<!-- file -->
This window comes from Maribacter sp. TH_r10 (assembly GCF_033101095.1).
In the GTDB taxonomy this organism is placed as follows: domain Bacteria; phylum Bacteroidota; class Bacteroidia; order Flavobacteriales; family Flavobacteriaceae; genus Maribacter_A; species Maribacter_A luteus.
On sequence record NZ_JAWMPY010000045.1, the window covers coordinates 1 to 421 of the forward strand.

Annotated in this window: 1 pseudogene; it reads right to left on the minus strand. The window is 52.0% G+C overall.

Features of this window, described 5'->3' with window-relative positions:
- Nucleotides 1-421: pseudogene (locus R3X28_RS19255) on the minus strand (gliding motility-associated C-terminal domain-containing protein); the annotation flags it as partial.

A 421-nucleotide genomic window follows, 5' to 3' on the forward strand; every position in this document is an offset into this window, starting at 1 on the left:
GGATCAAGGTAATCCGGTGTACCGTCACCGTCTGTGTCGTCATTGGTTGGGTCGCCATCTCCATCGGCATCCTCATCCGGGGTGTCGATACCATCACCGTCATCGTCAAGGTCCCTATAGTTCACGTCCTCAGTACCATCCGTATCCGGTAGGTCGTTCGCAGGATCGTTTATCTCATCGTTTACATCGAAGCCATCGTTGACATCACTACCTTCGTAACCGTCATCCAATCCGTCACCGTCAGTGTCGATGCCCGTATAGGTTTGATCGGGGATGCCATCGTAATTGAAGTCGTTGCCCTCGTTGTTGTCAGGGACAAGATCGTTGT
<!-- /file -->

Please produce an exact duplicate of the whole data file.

This window comes from Maribacter sp. TH_r10 (assembly GCF_033101095.1).
In the GTDB taxonomy this organism is placed as follows: domain Bacteria; phylum Bacteroidota; class Bacteroidia; order Flavobacteriales; family Flavobacteriaceae; genus Maribacter_A; species Maribacter_A luteus.
On sequence record NZ_JAWMPY010000045.1, the window covers coordinates 1 to 421 of the forward strand.

Annotated in this window: 1 pseudogene; it reads right to left on the minus strand. The window is 52.0% G+C overall.

Features of this window, described 5'->3' with window-relative positions:
- Nucleotides 1-421: pseudogene (locus R3X28_RS19255) on the minus strand (gliding motility-associated C-terminal domain-containing protein); the annotation flags it as partial.

A 421-nucleotide genomic window follows, 5' to 3' on the forward strand; every position in this document is an offset into this window, starting at 1 on the left:
GGATCAAGGTAATCCGGTGTACCGTCACCGTCTGTGTCGTCATTGGTTGGGTCGCCATCTCCATCGGCATCCTCATCCGGGGTGTCGATACCATCACCGTCATCGTCAAGGTCCCTATAGTTCACGTCCTCAGTACCATCCGTATCCGGTAGGTCGTTCGCAGGATCGTTTATCTCATCGTTTACATCGAAGCCATCGTTGACATCACTACCTTCGTAACCGTCATCCAATCCGTCACCGTCAGTGTCGATGCCCGTATAGGTTTGATCGGGGATGCCATCGTAATTGAAGTCGTTGCCCTCGTTGTTGTCAGGGACAAGATCGTTGT